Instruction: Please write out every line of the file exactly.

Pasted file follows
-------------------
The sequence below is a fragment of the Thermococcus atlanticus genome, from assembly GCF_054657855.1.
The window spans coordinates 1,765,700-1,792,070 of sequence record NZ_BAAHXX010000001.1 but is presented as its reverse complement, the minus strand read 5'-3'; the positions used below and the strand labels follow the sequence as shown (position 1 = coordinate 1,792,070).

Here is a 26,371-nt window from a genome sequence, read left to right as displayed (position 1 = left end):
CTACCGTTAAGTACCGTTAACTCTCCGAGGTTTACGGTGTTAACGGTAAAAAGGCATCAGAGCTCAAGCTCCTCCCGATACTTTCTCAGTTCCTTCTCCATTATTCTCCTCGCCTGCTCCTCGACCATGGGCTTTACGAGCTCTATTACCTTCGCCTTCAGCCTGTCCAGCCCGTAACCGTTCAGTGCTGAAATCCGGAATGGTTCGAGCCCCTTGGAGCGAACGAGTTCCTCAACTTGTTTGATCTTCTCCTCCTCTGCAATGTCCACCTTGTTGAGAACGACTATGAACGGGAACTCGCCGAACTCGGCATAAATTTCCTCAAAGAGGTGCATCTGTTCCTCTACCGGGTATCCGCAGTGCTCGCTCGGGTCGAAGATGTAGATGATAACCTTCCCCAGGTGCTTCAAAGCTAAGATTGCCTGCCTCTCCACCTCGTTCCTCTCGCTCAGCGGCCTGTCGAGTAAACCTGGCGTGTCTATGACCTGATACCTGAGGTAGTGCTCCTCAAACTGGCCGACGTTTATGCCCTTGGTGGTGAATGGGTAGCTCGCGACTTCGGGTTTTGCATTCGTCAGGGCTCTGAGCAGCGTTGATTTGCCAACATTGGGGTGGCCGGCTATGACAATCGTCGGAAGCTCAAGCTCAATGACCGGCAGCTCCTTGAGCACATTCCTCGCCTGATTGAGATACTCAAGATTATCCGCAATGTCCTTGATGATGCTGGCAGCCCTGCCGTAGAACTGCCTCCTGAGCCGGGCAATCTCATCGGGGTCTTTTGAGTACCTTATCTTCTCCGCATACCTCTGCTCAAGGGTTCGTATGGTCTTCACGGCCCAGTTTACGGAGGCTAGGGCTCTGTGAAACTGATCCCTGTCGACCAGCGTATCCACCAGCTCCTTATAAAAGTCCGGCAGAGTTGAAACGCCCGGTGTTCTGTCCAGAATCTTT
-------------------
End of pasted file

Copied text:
The sequence below is a fragment of the Thermococcus atlanticus genome, from assembly GCF_054657855.1.
The window spans coordinates 1,765,700-1,792,070 of sequence record NZ_BAAHXX010000001.1 but is presented as its reverse complement, the minus strand read 5'-3'; the positions used below and the strand labels follow the sequence as shown (position 1 = coordinate 1,792,070).

Here is a 26,371-nt window from a genome sequence, read left to right as displayed (position 1 = left end):
CTACCGTTAAGTACCGTTAACTCTCCGAGGTTTACGGTGTTAACGGTAAAAAGGCATCAGAGCTCAAGCTCCTCCCGATACTTTCTCAGTTCCTTCTCCATTATTCTCCTCGCCTGCTCCTCGACCATGGGCTTTACGAGCTCTATTACCTTCGCCTTCAGCCTGTCCAGCCCGTAACCGTTCAGTGCTGAAATCCGGAATGGTTCGAGCCCCTTGGAGCGAACGAGTTCCTCAACTTGTTTGATCTTCTCCTCCTCTGCAATGTCCACCTTGTTGAGAACGACTATGAACGGGAACTCGCCGAACTCGGCATAAATTTCCTCAAAGAGGTGCATCTGTTCCTCTACCGGGTATCCGCAGTGCTCGCTCGGGTCGAAGATGTAGATGATAACCTTCCCCAGGTGCTTCAAAGCTAAGATTGCCTGCCTCTCCACCTCGTTCCTCTCGCTCAGCGGCCTGTCGAGTAAACCTGGCGTGTCTATGACCTGATACCTGAGGTAGTGCTCCTCAAACTGGCCGACGTTTATGCCCTTGGTGGTGAATGGGTAGCTCGCGACTTCGGGTTTTGCATTCGTCAGGGCTCTGAGCAGCGTTGATTTGCCAACATTGGGGTGGCCGGCTATGACAATCGTCGGAAGCTCAAGCTCAATGACCGGCAGCTCCTTGAGCACATTCCTCGCCTGATTGAGATACTCAAGATTATCCGCAATGTCCTTGATGATGCTGGCAGCCCTGCCGTAGAACTGCCTCCTGAGCCGGGCAATCTCATCGGGGTCTTTTGAGTACCTTATCTTCTCCGCATACCTCTGCTCAAGGGTTCGTATGGTCTTCACGGCCCAGTTTACGGAGGCTAGGGCTCTGTGAAACTGATCCCTGTCGACCAGCGTATCCACCAGCTCCTTATAAAAGTCCGGCAGAGTTGAAACGCCCGGTGTTCTGTCCAGAATCTTT